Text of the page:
Ecologist - Writer - Photographer

Research

Sharing of reproduction and care of young in banded mongooses


Banded mongooses (Mungos mungo) are small group-living mammals. Adults weigh 1-1.5kg. Groups vary from 9 to 28 individuals and pups. Females generally give birth synchronously, with up to ten giving birth in the same den. Litter size per female is 1-6, but usually 2-3. Most group members contribute to care of pups - with individuals escorting specific pups and providing food, shelter and protection. I am interested in who cares for the young in the communal litter - and why. My data collection involved capturing and marking mongooses, and monitoring reproduction, mortality, and behaviour in the field. My study site was Queen Elizabeth National Park, Uganda. The field research for this study was conducted whilst at the Department of Zoology, University of Cambridge. My primary research interests included a consideration of factors affecting reproductive success and pup care.

To view video of the mongooses and our field research work with BBC Vets in the Wild (away back in 1999): Vets in the Wild do the mongooses. I was a lot younger and more fashionably dressed back then.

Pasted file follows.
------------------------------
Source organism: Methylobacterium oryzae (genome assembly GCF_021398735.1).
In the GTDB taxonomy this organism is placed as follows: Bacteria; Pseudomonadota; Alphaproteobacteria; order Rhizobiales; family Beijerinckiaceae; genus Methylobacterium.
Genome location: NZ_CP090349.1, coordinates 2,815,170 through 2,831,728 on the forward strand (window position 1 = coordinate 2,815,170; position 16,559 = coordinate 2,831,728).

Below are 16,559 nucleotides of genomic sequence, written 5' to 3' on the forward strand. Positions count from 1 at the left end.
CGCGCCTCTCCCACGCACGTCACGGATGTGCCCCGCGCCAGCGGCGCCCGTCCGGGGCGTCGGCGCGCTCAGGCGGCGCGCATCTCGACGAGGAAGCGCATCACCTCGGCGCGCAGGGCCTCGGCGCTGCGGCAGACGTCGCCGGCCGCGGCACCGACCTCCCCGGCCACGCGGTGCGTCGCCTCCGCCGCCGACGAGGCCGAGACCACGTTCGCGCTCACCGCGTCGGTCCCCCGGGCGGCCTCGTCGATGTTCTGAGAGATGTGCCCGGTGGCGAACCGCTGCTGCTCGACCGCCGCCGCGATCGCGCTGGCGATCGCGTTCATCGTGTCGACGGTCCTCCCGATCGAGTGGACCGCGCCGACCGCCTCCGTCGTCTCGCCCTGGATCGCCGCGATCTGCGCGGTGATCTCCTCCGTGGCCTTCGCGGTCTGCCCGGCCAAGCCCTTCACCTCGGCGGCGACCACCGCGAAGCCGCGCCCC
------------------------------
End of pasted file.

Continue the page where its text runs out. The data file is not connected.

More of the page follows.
If you want to read more about banded mongooses, and see some more photos - click here.

IUCN (International Union for Conservation of Nature and Natural Resources) Banded Mongoose Species Account: Mungos mungo.

Popular science article: Civil war among the mongooses...and why it’s all about sexual success published in The Conversation.

Latest scientific papers: Evidence of Oxidative Shielding of Offspring in a Wild Mammal.

Reproductive competition triggers mass eviction in cooperative banded mongooses.

Click here to see list and links to: my scientific publications.

To visit the Banded Mongoose Research Project website, click here.

Portrait of a group of banded mongooses

Portrait of a banded mongoose, Mungos mungo

On guard: vigilant banded mongoose

Banded mongoose in a live trap

Portrait of a group of banded mongooses